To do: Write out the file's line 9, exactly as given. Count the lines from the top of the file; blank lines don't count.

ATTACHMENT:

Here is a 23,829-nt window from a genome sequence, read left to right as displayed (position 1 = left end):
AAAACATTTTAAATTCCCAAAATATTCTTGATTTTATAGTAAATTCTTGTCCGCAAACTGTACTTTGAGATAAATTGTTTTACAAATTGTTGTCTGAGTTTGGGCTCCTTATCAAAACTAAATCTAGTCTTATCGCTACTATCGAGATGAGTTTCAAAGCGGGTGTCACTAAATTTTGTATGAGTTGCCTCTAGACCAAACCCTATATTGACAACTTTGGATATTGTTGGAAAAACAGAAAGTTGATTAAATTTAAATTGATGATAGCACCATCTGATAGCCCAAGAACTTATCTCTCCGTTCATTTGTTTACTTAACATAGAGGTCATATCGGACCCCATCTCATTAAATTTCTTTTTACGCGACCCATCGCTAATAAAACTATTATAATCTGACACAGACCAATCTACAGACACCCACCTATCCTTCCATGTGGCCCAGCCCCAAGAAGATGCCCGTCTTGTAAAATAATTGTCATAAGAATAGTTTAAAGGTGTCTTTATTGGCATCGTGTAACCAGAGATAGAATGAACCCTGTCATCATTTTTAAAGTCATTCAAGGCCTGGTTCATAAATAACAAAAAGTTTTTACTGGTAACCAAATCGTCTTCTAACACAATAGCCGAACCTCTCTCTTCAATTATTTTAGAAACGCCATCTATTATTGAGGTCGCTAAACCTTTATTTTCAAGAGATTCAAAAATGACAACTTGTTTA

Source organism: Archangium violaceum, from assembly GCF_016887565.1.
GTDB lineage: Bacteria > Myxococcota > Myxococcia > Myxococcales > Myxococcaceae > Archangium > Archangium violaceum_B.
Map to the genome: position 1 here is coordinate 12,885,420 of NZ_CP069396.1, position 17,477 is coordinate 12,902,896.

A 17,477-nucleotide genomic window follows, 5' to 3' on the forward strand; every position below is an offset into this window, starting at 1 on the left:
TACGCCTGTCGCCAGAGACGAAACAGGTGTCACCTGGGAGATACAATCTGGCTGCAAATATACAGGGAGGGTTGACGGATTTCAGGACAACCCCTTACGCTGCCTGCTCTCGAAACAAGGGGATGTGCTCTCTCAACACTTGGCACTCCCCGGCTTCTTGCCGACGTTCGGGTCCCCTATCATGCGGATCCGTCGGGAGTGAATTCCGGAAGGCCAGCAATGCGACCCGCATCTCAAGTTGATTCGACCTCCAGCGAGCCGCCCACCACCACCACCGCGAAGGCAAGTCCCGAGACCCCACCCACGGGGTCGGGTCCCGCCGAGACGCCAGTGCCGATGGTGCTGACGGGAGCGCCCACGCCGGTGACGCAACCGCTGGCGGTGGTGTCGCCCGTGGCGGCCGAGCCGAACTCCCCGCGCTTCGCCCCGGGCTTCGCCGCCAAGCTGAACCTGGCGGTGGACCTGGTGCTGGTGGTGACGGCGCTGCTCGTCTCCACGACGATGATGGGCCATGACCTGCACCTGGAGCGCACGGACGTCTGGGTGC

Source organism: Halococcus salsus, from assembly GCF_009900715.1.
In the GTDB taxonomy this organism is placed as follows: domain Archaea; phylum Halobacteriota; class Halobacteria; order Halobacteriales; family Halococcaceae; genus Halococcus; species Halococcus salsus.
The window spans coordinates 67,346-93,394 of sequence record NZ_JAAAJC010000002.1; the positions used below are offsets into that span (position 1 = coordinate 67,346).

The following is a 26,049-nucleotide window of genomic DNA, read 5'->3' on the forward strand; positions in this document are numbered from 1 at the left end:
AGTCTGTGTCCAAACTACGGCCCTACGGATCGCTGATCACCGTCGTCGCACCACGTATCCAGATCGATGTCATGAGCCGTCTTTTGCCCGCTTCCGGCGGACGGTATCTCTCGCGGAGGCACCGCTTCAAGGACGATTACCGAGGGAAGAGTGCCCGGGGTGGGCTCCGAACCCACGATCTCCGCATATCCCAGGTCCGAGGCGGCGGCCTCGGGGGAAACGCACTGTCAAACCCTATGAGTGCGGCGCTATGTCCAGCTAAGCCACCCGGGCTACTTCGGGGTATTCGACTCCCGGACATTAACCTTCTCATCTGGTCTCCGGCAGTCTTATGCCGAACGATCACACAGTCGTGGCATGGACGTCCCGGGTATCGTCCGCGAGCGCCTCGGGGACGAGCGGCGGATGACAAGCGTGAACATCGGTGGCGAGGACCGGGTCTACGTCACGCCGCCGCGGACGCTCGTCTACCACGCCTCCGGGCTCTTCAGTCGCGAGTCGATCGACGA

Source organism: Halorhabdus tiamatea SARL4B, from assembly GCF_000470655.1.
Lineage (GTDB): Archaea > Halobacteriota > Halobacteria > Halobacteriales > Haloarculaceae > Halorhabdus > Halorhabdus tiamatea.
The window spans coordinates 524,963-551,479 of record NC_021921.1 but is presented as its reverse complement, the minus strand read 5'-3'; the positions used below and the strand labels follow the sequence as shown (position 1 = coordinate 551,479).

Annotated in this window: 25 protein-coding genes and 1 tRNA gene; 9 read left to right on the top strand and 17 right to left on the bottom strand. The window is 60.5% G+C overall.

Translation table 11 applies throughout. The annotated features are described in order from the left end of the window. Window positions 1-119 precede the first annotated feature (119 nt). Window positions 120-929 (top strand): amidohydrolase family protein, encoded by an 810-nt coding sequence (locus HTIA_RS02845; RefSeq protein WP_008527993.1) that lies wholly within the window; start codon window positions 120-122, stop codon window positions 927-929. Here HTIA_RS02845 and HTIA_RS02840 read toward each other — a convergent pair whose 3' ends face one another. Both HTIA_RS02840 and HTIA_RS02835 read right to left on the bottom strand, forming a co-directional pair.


In the GTDB taxonomy this organism is placed as follows: domain Archaea; phylum Halobacteriota; class Halobacteria; order Halobacteriales; family Halococcaceae; genus Halococcus; species Halococcus salsus.